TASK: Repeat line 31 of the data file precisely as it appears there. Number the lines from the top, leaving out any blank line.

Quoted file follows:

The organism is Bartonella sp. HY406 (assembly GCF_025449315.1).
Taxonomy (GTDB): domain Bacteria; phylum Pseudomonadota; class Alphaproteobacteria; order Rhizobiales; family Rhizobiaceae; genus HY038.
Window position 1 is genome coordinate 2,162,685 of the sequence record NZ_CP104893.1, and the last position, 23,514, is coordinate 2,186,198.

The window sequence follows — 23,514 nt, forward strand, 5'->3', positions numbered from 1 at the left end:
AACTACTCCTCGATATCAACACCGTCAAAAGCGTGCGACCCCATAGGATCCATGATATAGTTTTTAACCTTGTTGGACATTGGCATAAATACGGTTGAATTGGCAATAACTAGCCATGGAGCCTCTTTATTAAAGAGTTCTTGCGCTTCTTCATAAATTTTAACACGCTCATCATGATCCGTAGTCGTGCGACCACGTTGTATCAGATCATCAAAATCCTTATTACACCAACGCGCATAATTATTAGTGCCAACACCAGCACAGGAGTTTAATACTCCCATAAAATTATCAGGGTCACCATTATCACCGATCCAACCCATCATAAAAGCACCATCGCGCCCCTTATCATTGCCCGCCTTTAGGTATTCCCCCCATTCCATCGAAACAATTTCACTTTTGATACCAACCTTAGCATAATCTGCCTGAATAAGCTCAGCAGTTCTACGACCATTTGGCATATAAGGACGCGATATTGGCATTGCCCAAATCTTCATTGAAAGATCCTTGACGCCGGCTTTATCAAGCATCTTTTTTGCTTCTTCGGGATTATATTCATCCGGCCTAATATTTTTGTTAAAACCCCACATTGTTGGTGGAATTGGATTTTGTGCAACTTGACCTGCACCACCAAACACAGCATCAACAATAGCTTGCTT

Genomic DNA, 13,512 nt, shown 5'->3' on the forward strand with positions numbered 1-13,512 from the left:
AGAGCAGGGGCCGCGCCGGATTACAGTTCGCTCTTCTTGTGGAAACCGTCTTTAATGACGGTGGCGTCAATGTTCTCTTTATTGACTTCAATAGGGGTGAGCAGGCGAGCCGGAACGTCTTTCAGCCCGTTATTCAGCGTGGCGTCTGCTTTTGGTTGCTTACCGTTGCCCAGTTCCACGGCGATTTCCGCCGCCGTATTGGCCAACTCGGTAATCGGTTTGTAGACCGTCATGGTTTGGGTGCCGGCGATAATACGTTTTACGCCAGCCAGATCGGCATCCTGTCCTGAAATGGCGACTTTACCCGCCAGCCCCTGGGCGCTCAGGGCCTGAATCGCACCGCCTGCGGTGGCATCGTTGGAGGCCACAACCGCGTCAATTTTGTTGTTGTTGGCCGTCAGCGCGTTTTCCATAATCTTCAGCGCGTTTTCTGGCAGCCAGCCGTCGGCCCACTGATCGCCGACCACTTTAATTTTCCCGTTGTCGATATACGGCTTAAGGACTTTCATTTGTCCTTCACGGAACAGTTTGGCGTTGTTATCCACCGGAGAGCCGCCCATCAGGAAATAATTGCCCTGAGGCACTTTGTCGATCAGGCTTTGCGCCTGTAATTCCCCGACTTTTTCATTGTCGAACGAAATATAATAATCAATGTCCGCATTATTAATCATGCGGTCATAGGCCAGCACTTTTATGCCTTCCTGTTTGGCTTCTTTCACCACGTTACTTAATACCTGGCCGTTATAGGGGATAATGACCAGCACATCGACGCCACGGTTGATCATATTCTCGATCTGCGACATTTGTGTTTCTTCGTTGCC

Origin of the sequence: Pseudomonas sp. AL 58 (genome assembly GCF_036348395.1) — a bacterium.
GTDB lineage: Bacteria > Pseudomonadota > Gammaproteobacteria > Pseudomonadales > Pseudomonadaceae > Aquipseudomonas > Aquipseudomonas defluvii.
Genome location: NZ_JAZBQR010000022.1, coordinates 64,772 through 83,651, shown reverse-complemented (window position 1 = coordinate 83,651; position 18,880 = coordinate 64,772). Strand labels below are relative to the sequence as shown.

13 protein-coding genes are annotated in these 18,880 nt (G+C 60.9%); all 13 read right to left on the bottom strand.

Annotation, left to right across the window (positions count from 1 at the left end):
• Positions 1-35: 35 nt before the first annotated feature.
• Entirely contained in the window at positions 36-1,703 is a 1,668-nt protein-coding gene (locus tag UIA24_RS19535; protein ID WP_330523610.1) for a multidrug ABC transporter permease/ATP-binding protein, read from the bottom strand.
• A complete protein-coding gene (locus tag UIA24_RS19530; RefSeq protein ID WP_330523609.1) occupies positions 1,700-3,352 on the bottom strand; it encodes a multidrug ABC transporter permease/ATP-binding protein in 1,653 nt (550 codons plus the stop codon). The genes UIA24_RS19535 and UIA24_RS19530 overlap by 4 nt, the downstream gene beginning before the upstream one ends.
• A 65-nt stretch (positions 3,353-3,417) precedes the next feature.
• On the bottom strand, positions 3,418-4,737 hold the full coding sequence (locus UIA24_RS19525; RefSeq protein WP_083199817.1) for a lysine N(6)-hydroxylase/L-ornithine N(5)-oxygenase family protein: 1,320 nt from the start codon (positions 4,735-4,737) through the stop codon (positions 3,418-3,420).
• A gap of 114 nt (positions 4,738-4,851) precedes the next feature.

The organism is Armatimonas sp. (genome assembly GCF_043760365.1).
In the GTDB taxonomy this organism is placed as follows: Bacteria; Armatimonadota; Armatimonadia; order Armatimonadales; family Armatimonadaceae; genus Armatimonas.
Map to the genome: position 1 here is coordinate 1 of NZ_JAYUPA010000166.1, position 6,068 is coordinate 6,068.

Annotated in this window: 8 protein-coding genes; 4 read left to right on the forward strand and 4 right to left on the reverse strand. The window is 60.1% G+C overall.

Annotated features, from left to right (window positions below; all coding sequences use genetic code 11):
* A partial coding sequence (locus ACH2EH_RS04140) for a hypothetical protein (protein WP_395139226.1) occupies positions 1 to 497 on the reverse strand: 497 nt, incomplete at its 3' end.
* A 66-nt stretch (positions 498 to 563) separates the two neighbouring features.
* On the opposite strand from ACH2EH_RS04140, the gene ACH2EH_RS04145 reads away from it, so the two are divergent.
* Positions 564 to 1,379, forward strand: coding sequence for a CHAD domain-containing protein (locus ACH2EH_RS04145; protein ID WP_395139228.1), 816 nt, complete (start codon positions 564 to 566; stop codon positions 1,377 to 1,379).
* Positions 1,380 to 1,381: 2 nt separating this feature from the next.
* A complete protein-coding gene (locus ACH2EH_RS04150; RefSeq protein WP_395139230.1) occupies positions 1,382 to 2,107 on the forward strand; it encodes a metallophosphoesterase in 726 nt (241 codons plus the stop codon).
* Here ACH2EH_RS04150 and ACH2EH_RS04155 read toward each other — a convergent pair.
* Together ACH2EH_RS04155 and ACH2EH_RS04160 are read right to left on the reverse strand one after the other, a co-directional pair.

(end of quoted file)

* Together ACH2EH_RS04155 and ACH2EH_RS04160 are read right to left on the reverse strand one after the other, a co-directional pair.